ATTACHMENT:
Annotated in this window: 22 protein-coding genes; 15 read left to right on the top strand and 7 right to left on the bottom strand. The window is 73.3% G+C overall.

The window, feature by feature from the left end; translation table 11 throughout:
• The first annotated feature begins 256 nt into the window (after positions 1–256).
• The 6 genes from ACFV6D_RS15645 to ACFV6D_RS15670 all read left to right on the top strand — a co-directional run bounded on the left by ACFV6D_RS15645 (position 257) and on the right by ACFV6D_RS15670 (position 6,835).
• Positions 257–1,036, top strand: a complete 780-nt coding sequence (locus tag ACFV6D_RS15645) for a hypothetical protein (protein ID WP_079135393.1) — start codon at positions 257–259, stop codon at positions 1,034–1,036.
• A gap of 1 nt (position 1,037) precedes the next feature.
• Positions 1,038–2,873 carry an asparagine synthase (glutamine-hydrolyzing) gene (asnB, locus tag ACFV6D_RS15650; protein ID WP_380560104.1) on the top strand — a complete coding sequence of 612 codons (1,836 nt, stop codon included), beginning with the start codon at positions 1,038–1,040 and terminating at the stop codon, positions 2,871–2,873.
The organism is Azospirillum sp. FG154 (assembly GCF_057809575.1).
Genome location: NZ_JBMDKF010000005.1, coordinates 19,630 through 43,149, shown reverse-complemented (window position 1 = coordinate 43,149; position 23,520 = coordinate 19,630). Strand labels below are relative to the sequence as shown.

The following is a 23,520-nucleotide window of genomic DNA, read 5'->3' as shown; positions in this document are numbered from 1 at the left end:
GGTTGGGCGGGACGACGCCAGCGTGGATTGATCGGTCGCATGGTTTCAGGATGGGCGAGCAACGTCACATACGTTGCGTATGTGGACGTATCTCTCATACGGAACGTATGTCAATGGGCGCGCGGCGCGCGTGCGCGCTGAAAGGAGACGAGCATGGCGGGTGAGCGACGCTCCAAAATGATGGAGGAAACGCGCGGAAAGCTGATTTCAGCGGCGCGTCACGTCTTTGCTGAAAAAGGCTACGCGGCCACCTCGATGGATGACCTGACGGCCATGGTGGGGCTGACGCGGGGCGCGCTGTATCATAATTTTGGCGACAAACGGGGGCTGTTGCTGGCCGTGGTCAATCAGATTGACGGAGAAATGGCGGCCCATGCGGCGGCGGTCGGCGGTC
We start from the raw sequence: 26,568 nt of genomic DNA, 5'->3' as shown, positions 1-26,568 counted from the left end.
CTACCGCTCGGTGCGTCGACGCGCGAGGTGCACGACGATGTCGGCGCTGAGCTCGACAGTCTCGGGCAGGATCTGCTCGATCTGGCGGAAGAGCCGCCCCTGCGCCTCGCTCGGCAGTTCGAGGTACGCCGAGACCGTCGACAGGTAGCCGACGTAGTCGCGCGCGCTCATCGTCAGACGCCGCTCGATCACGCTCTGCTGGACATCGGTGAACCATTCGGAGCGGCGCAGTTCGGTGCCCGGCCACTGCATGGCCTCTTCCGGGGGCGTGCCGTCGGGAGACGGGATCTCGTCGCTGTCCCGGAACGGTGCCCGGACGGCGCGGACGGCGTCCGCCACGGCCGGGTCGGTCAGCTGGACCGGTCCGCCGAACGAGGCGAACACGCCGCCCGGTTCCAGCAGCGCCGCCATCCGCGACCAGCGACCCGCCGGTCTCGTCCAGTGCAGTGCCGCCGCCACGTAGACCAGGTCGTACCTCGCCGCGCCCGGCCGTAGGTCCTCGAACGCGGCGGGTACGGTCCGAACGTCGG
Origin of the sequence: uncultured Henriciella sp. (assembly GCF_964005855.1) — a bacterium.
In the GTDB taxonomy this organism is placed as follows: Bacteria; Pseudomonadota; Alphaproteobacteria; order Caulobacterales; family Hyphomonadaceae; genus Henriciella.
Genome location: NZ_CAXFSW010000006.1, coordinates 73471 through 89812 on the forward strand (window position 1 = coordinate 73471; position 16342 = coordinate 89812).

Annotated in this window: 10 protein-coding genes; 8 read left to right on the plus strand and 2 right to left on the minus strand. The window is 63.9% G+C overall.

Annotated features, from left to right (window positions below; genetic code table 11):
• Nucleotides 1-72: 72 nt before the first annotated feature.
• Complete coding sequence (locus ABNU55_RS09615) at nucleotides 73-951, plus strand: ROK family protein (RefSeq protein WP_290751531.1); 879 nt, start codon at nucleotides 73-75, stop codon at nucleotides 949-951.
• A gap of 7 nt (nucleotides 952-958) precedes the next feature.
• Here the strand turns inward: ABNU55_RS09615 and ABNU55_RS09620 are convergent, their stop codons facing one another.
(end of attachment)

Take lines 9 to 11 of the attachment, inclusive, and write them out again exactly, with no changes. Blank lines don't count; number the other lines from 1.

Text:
Genome location: NZ_JBMDKF010000005.1, coordinates 19,630 through 43,149, shown reverse-complemented (window position 1 = coordinate 43,149; position 23,520 = coordinate 19,630). Strand labels below are relative to the sequence as shown.

The following is a 23,520-nucleotide window of genomic DNA, read 5'->3' as shown; positions in this document are numbered from 1 at the left end:
GGTTGGGCGGGACGACGCCAGCGTGGATTGATCGGTCGCATGGTTTCAGGATGGGCGAGCAACGTCACATACGTTGCGTATGTGGACGTATCTCTCATACGGAACGTATGTCAATGGGCGCGCGGCGCGCGTGCGCGCTGAAAGGAGACGAGCATGGCGGGTGAGCGACGCTCCAAAATGATGGAGGAAACGCGCGGAAAGCTGATTTCAGCGGCGCGTCACGTCTTTGCTGAAAAAGGCTACGCGGCCACCTCGATGGATGACCTGACGGCCATGGTGGGGCTGACGCGGGGCGCGCTGTATCATAATTTTGGCGACAAACGGGGGCTGTTGCTGGCCGTGGTCAATCAGATTGACGGAGAAATGGCGGCCCATGCGGCGGCGGTCGGCGGTC